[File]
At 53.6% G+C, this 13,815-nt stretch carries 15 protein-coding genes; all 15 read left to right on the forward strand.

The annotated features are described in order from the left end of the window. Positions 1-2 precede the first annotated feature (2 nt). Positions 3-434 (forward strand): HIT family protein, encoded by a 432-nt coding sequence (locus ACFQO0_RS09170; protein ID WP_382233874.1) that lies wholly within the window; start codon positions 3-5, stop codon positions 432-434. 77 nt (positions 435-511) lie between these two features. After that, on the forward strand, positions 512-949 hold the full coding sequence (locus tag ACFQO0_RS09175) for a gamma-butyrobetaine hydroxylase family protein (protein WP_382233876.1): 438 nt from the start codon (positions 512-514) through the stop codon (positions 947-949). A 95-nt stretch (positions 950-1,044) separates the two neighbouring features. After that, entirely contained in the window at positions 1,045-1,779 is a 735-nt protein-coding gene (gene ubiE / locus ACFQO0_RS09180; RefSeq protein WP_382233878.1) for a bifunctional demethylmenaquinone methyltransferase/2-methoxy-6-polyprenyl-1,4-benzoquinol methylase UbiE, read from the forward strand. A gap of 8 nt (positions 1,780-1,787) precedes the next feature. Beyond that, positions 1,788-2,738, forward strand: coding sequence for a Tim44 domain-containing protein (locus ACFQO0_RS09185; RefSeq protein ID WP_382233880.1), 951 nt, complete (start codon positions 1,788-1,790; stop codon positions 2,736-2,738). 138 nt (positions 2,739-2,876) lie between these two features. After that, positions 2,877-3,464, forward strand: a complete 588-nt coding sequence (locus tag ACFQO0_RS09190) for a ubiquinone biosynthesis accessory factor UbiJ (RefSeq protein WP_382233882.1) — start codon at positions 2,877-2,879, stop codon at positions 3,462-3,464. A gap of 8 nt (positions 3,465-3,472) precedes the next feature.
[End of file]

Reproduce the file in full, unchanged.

At 53.6% G+C, this 13,815-nt stretch carries 15 protein-coding genes; all 15 read left to right on the forward strand.

The annotated features are described in order from the left end of the window. Positions 1-2 precede the first annotated feature (2 nt). Positions 3-434 (forward strand): HIT family protein, encoded by a 432-nt coding sequence (locus ACFQO0_RS09170; protein ID WP_382233874.1) that lies wholly within the window; start codon positions 3-5, stop codon positions 432-434. 77 nt (positions 435-511) lie between these two features. After that, on the forward strand, positions 512-949 hold the full coding sequence (locus tag ACFQO0_RS09175) for a gamma-butyrobetaine hydroxylase family protein (protein WP_382233876.1): 438 nt from the start codon (positions 512-514) through the stop codon (positions 947-949). A 95-nt stretch (positions 950-1,044) separates the two neighbouring features. After that, entirely contained in the window at positions 1,045-1,779 is a 735-nt protein-coding gene (gene ubiE / locus ACFQO0_RS09180; RefSeq protein WP_382233878.1) for a bifunctional demethylmenaquinone methyltransferase/2-methoxy-6-polyprenyl-1,4-benzoquinol methylase UbiE, read from the forward strand. A gap of 8 nt (positions 1,780-1,787) precedes the next feature. Beyond that, positions 1,788-2,738, forward strand: coding sequence for a Tim44 domain-containing protein (locus ACFQO0_RS09185; RefSeq protein ID WP_382233880.1), 951 nt, complete (start codon positions 1,788-1,790; stop codon positions 2,736-2,738). 138 nt (positions 2,739-2,876) lie between these two features. After that, positions 2,877-3,464, forward strand: a complete 588-nt coding sequence (locus tag ACFQO0_RS09190) for a ubiquinone biosynthesis accessory factor UbiJ (RefSeq protein WP_382233882.1) — start codon at positions 2,877-2,879, stop codon at positions 3,462-3,464. A gap of 8 nt (positions 3,465-3,472) precedes the next feature.